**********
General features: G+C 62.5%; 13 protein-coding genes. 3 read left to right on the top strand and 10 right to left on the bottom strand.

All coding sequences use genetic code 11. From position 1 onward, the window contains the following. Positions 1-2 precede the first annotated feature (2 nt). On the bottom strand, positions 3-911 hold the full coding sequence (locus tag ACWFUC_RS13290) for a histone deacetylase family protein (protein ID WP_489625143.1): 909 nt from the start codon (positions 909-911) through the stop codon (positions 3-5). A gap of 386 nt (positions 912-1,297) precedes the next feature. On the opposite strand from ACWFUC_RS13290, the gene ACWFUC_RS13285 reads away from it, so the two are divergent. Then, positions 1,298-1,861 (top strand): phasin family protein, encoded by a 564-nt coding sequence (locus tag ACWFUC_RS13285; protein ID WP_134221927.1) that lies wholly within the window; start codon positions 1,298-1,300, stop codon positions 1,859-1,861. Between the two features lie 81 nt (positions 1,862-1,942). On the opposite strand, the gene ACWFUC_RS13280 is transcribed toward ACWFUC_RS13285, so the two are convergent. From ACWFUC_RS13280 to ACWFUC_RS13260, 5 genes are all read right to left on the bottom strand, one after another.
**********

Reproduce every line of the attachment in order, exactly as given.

General features: G+C 62.5%; 13 protein-coding genes. 3 read left to right on the top strand and 10 right to left on the bottom strand.

All coding sequences use genetic code 11. From position 1 onward, the window contains the following. Positions 1-2 precede the first annotated feature (2 nt). On the bottom strand, positions 3-911 hold the full coding sequence (locus tag ACWFUC_RS13290) for a histone deacetylase family protein (protein ID WP_489625143.1): 909 nt from the start codon (positions 909-911) through the stop codon (positions 3-5). A gap of 386 nt (positions 912-1,297) precedes the next feature. On the opposite strand from ACWFUC_RS13290, the gene ACWFUC_RS13285 reads away from it, so the two are divergent. Then, positions 1,298-1,861 (top strand): phasin family protein, encoded by a 564-nt coding sequence (locus tag ACWFUC_RS13285; protein ID WP_134221927.1) that lies wholly within the window; start codon positions 1,298-1,300, stop codon positions 1,859-1,861. Between the two features lie 81 nt (positions 1,862-1,942). On the opposite strand, the gene ACWFUC_RS13280 is transcribed toward ACWFUC_RS13285, so the two are convergent. From ACWFUC_RS13280 to ACWFUC_RS13260, 5 genes are all read right to left on the bottom strand, one after another.